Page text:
Effect of Gradation on the Strength and Stress-Dilatancy of Coarse-Grained Soils: A Comparison of Monotonic Direct Simple Shear and Triaxial TestsA broad spectrum of well-graded, coarse-grained soils are commonly present in natural deposits, though characterization of these materials has been approximated using sand-based engineering methods in liquefaction evaluations. Through combined results of 31 constant stress direct simple shear and drained triaxial compression tests, this study experimentally investigates the effect of mean grain size (D50) and gradation (Cu) on the drained monotonic strength and stress-dilatancy of poorly- to well-graded, coarse-grained soils. Coarse-grained mixtures of varying D50 and gradations were prepared to relative densities of 20%–75% and tested under a range of overburden stresses. Results are analyzed in terms of the frictional resistance and dilative contributions to the shear strength of soils with varying gradations, as compared to clean sands, using different shearing modes. It is shown that (1) increased gradation of soils increases the peak shear strength and frictional resistance due to a greater initial rate of dilation exhibited in well-graded, coarse-grained soils; and (2) current stress-dilatancy relationships underestimate the dilative behavior of well-graded test materials.
Different particle properties, such as shape, size, surface roughness, and constituent material stiffness, affect the mechanical behavior of coarse-grained soils. Systematic investigation of the individual effects of these properties requires careful control over other properties, which is a pervasive challenge in investigations with natural soils. The rapid advance of 3D printing technology provides the ability to produce analog particles with independent control over particle size and shape. This study examines the triaxial compression behavior of specimens of 3D printed sand particles and compares it to that of natural sand specimens. Drained and undrained isotropically-consolidated triaxial compression tests were performed on specimens composed of angular and rounded 3D printed and natural sands. The test results indicate that the 3D printed sands exhibit stress-dilatancy behavior that follows well-established flow rules, the angular 3D printed sand mobilizes greater critical state friction angle than that of rounded 3D printed sand, and analogous drained and undrained stress paths can be followed by 3D printed and natural sands with similar initial void ratios if the cell pressure is scaled. The results suggest that some of the fundamental behaviors of soils can be captured with 3D printed soils, and that the interpretation of their mechanical responsemore »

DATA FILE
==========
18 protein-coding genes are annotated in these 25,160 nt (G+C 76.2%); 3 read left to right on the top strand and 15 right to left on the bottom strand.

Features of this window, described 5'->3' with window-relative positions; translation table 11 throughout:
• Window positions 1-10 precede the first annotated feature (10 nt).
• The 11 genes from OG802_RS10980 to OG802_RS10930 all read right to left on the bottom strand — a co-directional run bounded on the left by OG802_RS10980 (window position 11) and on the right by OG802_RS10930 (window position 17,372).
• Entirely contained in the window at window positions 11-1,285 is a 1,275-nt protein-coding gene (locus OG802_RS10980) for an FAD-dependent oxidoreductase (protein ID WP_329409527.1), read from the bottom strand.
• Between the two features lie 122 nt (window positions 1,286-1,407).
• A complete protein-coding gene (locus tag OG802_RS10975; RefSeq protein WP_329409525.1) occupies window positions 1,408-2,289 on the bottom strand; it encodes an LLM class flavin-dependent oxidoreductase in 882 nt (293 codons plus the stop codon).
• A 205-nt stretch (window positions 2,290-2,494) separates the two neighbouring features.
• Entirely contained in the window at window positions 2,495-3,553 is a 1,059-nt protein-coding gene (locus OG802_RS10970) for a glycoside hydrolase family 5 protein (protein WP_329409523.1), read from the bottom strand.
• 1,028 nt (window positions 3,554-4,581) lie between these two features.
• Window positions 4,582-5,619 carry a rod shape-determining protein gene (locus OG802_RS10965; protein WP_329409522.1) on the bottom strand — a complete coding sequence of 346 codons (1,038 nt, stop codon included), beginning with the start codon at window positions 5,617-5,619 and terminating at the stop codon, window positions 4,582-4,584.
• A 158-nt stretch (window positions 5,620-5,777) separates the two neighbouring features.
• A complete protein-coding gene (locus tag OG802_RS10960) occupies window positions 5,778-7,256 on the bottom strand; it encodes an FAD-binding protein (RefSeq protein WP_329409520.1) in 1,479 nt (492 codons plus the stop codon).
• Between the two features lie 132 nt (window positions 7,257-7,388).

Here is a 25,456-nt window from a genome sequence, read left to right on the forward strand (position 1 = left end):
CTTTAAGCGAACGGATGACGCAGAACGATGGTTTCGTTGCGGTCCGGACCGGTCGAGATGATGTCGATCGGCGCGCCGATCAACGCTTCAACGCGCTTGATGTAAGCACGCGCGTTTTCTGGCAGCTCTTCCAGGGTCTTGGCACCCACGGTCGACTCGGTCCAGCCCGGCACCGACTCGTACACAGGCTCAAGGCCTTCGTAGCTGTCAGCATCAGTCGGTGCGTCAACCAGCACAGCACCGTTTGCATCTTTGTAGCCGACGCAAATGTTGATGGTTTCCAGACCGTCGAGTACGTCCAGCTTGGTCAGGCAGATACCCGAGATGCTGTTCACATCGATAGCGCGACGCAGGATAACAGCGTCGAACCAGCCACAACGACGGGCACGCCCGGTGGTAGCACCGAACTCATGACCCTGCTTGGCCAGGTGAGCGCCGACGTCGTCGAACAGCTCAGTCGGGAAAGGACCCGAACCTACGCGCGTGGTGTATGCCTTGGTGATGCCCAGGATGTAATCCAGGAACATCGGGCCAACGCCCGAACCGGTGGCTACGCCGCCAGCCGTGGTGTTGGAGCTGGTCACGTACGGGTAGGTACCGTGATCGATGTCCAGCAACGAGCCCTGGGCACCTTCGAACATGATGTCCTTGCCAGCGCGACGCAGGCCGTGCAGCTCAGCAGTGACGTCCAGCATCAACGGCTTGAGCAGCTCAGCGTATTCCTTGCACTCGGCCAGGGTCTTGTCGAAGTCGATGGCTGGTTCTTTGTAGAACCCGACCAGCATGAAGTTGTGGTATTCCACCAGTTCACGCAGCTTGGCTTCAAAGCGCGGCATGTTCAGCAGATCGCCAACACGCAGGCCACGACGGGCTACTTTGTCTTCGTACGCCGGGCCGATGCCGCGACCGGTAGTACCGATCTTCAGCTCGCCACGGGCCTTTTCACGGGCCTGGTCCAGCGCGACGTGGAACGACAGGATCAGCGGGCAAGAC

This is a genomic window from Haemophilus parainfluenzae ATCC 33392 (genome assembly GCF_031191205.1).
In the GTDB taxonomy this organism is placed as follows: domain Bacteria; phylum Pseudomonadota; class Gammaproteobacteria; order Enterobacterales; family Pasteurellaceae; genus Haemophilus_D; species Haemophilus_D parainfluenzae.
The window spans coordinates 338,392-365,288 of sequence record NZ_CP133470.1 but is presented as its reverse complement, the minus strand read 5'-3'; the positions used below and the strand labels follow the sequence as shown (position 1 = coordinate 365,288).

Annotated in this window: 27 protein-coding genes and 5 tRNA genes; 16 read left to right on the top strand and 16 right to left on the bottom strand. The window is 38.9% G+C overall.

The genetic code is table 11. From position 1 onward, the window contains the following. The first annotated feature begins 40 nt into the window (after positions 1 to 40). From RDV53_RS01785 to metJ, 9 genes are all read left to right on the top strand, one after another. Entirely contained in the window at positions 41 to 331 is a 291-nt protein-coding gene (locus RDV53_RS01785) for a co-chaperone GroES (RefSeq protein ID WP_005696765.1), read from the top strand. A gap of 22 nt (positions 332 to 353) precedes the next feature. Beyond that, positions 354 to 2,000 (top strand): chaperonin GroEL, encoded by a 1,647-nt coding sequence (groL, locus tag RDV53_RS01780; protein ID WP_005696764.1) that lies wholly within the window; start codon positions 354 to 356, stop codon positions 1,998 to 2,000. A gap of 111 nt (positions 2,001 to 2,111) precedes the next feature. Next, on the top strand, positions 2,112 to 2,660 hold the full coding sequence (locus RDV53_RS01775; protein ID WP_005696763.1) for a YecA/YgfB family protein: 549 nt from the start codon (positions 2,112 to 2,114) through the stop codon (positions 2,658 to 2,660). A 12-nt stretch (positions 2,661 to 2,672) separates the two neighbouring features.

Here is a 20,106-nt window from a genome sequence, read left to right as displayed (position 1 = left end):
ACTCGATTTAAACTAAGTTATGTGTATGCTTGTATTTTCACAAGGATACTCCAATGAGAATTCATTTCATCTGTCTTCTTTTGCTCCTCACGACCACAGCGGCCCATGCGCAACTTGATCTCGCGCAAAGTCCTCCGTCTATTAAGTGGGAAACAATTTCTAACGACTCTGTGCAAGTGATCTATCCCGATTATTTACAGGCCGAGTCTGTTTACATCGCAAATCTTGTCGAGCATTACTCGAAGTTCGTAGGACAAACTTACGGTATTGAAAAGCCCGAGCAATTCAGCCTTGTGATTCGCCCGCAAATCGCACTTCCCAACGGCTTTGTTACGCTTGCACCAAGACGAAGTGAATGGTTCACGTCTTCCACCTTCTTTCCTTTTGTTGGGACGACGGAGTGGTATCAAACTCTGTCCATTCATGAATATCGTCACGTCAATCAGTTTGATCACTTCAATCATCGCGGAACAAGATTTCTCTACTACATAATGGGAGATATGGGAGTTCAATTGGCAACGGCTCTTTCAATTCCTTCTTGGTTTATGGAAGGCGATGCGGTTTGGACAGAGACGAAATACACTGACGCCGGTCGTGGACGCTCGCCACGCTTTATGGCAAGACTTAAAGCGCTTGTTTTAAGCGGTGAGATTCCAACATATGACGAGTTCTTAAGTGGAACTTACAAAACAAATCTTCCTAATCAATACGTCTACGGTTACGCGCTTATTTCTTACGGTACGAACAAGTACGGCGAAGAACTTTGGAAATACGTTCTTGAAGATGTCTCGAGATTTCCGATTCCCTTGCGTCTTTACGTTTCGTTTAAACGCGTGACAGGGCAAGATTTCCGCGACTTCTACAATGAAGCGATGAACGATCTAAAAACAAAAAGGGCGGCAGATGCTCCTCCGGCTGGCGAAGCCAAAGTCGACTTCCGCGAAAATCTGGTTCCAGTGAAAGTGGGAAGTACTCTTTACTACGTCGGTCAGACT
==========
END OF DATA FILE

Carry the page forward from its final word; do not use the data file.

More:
Artificial sand analogs were 3D printed from X-ray CT scans of sub-rounded and sub-angular natural sands. Triaxial compression tests were performed to characterize the strength and dilatancy behavior as well as critical staste parameters of the 3D printed sands and to compare it to that exhibited by the natural sands.